Some point during the preschool years with most children it suddenly clicks that marks on a page have meaning, that these are words and words are made up of letters and these letters anyone can write. We’re suddenly at that stage with T and she wants to write letters, words and it’s constant. Getting good letter formation and the shapes of the letters is so important, J taught himself how to form letters and we’re now into our second year of un-teaching and re-teaching him how to correctly form letters so as to make the progress to cursive writing easier. T on the other hand wants to learn by copying, tracing, us helping her and watching – one her favourite activities from the summer was letter writing in the air and we now will lay on our bed and write letters in the air. With feathers being this weeks topic for the playful preschool team I decided to use feathers to write with and practice letter shapes, letters and patterns.
Feathers – real or fake it doesn’t matter
Learning objectives for feather writing
We’re working on letter formation so my objectives were to practice the components of letters as well as some of the letters that we have learnt to write using a different method.
This could easily be adapted for children at different levels though – children who are yet to show letter recognition could work on the shapes that form letters, see our salt tray work with fingers for ideas. For children who have letter recognition work on getting the letters formed correctly (we are between these two stages so combining them) – with children who are working on reading then use the salt tray for spelling or sight word recognition.
Preparation for feather writing
Very little preparation needed, I added salt to our tray and placed a few feathers on the tray.
We started off with a discussion on which end of the feather to use – this was great to introduce some science language – quill and vane – the quill being the shaft of the feather and the vane being the feathery parts (this was enough knowledge for now!). T initially made marks in the salt tray using the vane of the feather, but when she had made the marks we examined them and she pointed out that they looked like paint brush marks and not the writing marks on the page. She then switched to using the quill end of the feather for writing.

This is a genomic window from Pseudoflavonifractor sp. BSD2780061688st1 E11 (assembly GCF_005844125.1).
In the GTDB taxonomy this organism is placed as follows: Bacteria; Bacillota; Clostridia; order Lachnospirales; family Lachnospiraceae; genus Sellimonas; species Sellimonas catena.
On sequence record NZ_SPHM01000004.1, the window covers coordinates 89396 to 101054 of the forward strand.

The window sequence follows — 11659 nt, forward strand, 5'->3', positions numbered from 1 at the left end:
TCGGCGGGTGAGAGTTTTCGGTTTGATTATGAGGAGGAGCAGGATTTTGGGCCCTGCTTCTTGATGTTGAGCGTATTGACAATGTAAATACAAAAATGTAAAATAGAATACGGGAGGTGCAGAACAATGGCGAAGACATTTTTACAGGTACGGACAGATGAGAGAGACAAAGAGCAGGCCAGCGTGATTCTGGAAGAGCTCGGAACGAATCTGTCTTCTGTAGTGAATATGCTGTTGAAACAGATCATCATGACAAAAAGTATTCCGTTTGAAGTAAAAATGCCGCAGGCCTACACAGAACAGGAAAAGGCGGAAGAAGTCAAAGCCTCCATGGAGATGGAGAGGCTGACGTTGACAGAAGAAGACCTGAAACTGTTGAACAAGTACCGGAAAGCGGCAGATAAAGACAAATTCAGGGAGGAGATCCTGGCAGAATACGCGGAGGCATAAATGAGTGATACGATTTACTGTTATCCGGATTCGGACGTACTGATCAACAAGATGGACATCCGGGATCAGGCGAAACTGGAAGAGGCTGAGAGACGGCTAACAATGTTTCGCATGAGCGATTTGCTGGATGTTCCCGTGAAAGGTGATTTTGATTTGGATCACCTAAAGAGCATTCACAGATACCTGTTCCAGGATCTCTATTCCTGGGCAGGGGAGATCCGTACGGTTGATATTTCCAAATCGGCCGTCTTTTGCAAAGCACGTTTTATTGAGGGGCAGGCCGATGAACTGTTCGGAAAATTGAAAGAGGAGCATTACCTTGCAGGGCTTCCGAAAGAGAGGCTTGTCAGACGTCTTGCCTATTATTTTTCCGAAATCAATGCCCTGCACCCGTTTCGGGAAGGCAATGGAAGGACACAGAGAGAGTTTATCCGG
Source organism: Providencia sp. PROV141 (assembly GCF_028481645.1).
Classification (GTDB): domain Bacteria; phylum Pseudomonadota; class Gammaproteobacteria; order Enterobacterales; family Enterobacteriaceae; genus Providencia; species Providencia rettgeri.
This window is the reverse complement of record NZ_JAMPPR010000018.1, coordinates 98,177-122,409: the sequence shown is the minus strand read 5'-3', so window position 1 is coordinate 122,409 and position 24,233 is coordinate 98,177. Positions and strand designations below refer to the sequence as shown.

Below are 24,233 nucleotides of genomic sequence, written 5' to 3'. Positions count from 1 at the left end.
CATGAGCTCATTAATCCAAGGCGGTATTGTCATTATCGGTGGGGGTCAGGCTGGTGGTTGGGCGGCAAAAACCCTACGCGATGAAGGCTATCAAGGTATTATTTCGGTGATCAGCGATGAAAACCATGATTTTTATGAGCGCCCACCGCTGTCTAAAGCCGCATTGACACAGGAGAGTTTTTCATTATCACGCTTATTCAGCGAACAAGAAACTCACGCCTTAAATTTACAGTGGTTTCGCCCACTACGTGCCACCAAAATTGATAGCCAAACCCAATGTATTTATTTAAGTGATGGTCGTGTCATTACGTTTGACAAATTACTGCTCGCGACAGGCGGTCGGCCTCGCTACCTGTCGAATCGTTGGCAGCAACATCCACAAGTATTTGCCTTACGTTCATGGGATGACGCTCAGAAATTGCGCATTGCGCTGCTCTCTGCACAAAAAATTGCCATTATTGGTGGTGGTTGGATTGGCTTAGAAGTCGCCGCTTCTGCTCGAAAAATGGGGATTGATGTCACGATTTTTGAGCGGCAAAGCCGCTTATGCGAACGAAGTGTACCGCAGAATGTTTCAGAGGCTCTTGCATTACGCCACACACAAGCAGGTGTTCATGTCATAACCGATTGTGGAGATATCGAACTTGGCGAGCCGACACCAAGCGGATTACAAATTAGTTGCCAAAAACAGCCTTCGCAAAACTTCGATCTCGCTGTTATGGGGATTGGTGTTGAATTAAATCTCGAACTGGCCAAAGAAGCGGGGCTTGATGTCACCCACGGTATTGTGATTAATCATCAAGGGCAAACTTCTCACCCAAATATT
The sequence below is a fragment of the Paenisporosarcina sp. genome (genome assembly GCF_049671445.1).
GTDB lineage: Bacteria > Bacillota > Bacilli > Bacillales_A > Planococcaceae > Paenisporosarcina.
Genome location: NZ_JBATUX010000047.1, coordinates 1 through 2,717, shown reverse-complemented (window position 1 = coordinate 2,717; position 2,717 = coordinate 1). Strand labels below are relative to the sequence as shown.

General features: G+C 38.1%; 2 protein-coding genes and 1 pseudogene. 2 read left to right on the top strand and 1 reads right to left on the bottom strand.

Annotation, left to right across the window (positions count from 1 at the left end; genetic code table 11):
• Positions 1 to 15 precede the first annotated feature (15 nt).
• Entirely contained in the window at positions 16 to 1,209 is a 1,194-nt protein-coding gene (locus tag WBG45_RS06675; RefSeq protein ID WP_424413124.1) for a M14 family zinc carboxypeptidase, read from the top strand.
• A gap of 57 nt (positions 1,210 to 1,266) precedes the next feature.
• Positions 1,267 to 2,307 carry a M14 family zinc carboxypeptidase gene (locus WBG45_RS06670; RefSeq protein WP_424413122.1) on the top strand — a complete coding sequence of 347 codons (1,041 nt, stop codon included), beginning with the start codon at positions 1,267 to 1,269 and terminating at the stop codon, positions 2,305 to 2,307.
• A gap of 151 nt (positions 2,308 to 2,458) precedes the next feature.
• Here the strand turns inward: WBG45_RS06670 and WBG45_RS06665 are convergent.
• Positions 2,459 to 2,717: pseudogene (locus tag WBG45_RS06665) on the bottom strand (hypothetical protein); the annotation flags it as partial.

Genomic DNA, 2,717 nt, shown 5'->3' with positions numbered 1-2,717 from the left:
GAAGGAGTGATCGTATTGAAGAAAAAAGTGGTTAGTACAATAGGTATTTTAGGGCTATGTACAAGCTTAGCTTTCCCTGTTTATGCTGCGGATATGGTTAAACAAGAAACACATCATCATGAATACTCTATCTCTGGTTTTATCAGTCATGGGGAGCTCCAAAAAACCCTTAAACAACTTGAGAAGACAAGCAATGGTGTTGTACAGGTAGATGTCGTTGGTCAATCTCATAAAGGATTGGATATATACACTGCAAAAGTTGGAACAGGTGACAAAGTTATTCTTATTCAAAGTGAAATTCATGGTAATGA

The feather was a good tool to use for pre-writing, she has a tendency to hold pens and pencils quite high up but with the soft downey feathers at the base I was able to get her to hold the feather in a good grip to make the marks.
We started off with some shapes that form letters – lines, circles, diagonals and waves. I would draw in one corner what I wanted her to mimic and then she would draw in the main part of the tray.
She is great at writing her own name now – so we worked on letters in her name T being the first.
I am working on introducing letters with her name first and then through the Jolly Phonics method of introduction as this is complementary to what she is doing in preschool and will be doing at school come September. So we worked on the “s”.
Other ideas for feathers.
Name Activities: Feather Letter Turkey by Growing Book by Book
Turkey Learning Games by The Educators’ Spin On It
Textured Turkey Feathers Pre-Writing Activity for #PlayfulPreschool by The Preschool Toolbox
Turkey Geoboard by Still Playing School
Counting Feathers Sticky Wall by Mom Inspired Life
Fine Motor Turkey Math by Fun-A-Day!
Quick & Easy Color Feather Sort by Powerful Mothering
Make Pretty Feather Window Clings-a tutorial by Capri +3
Toilet Roll Turkey by Tiny Tots Adventures
Writing with Feathers by Rainy Day Mum
Cerys is a marine biologist, environmental educator, teacher, mum, and home educator from the UK. She loves getting creative, whether it is with simple and easy crafts and ideas, activities to make learning fun, or delicious recipes that you and your kids can cook together you'll find them all shared here on Rainy Day Mum.